Self-control is crucial to coping with work’s challenges and being a resilient employee. No matter what the circumstances are, a employees can control only their own actions and reactions to a situation.  How they act and react to obstacles builds their resilience, and those actions and reactions are based on the level of self-control they have.

resilience

Resilient Self-Control Actions

Psychologists have identified the positive coping skills a person needs to be resilient. When life is difficult, resilient people take action to improve their situation.  They know they need to control their:

Making plans is a positive coping skill that allows your staff to take control of their success.  Self-control builds when the staff commit to your plans.  Employees who work toward their goals cope with obstacles by growing, adapting, and staying focused on their goals.  The self-control needed to carry out a plan builds resilience against difficulties and distractions.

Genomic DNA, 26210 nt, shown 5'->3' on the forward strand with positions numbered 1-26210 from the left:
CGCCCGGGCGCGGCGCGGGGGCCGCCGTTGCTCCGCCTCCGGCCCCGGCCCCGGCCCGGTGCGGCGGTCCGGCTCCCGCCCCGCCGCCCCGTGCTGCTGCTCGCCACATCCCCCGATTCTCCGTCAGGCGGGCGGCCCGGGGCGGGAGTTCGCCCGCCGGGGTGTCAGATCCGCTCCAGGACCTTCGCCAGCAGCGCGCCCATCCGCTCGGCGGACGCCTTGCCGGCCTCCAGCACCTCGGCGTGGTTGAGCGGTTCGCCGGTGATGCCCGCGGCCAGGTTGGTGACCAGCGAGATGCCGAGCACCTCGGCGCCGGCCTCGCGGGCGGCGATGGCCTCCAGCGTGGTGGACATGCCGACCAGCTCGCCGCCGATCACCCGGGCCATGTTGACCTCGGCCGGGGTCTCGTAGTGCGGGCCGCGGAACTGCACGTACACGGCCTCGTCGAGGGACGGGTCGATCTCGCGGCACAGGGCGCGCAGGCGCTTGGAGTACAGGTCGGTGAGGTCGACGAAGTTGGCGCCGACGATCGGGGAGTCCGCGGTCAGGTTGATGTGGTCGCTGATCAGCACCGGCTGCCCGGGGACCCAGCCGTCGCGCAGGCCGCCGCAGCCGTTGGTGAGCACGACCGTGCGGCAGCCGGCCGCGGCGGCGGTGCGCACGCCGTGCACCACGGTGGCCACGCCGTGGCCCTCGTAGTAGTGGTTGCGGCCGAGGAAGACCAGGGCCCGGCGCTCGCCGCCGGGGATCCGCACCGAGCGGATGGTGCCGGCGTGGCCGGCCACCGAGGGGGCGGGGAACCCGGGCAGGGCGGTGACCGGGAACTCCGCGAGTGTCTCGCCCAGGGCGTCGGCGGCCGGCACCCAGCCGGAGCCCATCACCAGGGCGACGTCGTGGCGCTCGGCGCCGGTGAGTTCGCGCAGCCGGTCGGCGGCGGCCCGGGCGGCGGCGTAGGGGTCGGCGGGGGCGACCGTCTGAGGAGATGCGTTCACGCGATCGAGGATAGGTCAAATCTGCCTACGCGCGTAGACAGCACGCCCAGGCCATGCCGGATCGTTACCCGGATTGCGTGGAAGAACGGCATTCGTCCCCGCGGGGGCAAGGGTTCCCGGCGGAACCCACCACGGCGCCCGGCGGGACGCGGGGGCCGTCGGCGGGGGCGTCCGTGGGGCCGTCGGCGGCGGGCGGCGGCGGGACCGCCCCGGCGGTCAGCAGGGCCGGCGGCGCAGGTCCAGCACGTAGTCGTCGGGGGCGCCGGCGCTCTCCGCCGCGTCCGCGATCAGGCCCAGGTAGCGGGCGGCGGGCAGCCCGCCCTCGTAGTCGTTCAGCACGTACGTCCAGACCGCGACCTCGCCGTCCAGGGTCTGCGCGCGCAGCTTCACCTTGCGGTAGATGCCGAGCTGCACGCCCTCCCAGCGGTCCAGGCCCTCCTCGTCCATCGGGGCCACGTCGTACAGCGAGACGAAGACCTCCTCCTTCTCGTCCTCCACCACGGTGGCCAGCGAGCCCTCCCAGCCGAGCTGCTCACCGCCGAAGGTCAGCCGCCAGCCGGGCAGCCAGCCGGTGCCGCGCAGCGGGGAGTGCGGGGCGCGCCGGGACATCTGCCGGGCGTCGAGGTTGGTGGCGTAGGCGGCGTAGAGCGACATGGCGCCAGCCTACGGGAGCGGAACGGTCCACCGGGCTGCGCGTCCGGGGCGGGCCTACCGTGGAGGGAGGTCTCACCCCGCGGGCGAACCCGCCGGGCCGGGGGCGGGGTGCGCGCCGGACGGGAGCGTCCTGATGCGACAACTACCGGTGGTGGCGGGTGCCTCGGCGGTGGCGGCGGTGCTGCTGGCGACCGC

Resilient workers also have goals.  Instead of allowing challenges to overwhelm them and struggling with negative outcomes, resilient workers have goals that they perform hard tasks to achieve.  They recover from setbacks because they are focused on and committed to their goals.  A work team without goals often find themselves without a clear direction, because they don’t have the self-control to work toward their success.

Physical health is essential to resilience because it provides a positive way to cope with stress.  Exercise, a healthy diet, and getting enough sleep all contribute to good health.  A healthy lifestyle requires self-control.  Every worker needs to have the self-control to stick to an exercise plan, commit to healthy eating, and find time for adequate rest.

Because a resilient employee has self-control, they understand that reaching their goals can take time.  It can be hard to wait for the fulfillment that arises from of achieving goals, but self-control allows employees to stay focused and follow their plan despite distractions or the immediate satisfaction from doing something else.  Being patient makes your employees more resilient when they face obstacles because they know it may take time to overcome them.